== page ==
LOS ANGELES (Reuters) - A solar-powered airplane midway through a historic bid to circle the globe completed the 10th leg of its journey on Monday, landing in Arizona after a 16-hour flight from California, the project team said.
The Swiss team flying the aircraft in a campaign to build support for clean energy technologies hopes eventually to complete its circumnavigation in Abu Dhabi, where the journey began in March 2015.
The spindly, single-seat experimental aircraft, dubbed Solar Impulse 2, arrived in Phoenix shortly before 9 p.m., following a flight from San Francisco that took it over the Mojave Desert.
The flight would have taken a conventional airplane just two hours, but the solar craft’s cruising speed, akin to that of a car, required pilots to take up meditation and hypnosis in training to stay alert for long periods.
Occupying the tiny cockpit for the trip was project co-founder Andre Borschberg, who alternates with fellow pilot Bertrand Piccard at the controls for each segment of what they hope will be the first round-the-world solar-powered flight.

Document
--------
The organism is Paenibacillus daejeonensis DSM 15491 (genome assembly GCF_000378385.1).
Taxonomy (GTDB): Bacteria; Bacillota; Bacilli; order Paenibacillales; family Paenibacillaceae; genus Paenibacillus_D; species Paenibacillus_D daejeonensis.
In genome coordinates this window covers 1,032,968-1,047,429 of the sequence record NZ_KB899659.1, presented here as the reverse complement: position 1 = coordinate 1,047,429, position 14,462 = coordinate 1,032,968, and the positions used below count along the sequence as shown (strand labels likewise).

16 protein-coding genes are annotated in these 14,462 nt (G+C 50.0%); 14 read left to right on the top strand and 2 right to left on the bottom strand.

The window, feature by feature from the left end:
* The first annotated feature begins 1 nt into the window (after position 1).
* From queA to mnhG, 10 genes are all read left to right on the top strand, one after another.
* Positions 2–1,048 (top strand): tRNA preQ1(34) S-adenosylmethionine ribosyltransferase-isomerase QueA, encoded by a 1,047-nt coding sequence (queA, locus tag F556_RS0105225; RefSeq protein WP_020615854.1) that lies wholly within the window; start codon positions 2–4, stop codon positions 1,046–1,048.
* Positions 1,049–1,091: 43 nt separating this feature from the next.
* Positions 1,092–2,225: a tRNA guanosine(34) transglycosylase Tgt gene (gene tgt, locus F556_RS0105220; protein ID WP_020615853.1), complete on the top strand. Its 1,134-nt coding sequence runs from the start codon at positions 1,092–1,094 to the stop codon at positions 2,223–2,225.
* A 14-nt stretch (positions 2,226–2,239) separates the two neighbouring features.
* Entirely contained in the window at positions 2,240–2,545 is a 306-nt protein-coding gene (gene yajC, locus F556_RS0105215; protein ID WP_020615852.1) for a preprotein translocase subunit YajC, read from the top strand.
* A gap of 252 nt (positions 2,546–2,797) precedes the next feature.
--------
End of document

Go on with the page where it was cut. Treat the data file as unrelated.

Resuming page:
“I made it to Phoenix, what an amazing flight over the Mojave desert,” Borschberg said in a Twitter post.
Borschberg was the pilot for the Japan-to-Hawaii trip over the Pacific last July, staying airborne for nearly 118 hours.
That shattered the 76-hour world duration record for a non-stop, solo flight set in 2006 by the late American adventurer Steve Fossett in his Virgin Atlantic Global Flyer. It also set new duration and distance records for solar-powered flight.The feat, however, dealt a setback to the Solar Impulse, which suffered severe battery damage, requiring repairs and testing that grounded it in Hawaii for nine months.
Piccard completed the trans-Pacific crossing last month, reaching San Francisco after a flight of nearly three days, more than three times the 18 hours Amelia Earhart took to fly solo from Hawaii to California in the 1930s.
The biggest difference is that the propeller-driven Solar Impulse flies without a drop of fuel, its four engines powered solely by energy collected from more than 17,000 solar cells built into its wings.
Surplus power is stored in four batteries during the day, to keep the plane aloft on extreme long-distance flights.
The carbon-fiber plane, with a wingspan exceeding that of a Boeing 747 and the weight of a family car, is unlikely to set speed or altitude records. It can climb to 28,000 feet (8,500 m), and cruise at 34 to 62 mph (55 to 100 kph).
In a precursor of their globe-circling quest, the two men completed a multi-flight crossing of the United States with an earlier version of the solar plane in 2013.
Reporting by Steve Gorman and Brendan O'Brien; Editing by Dan Grebler and Alison Williams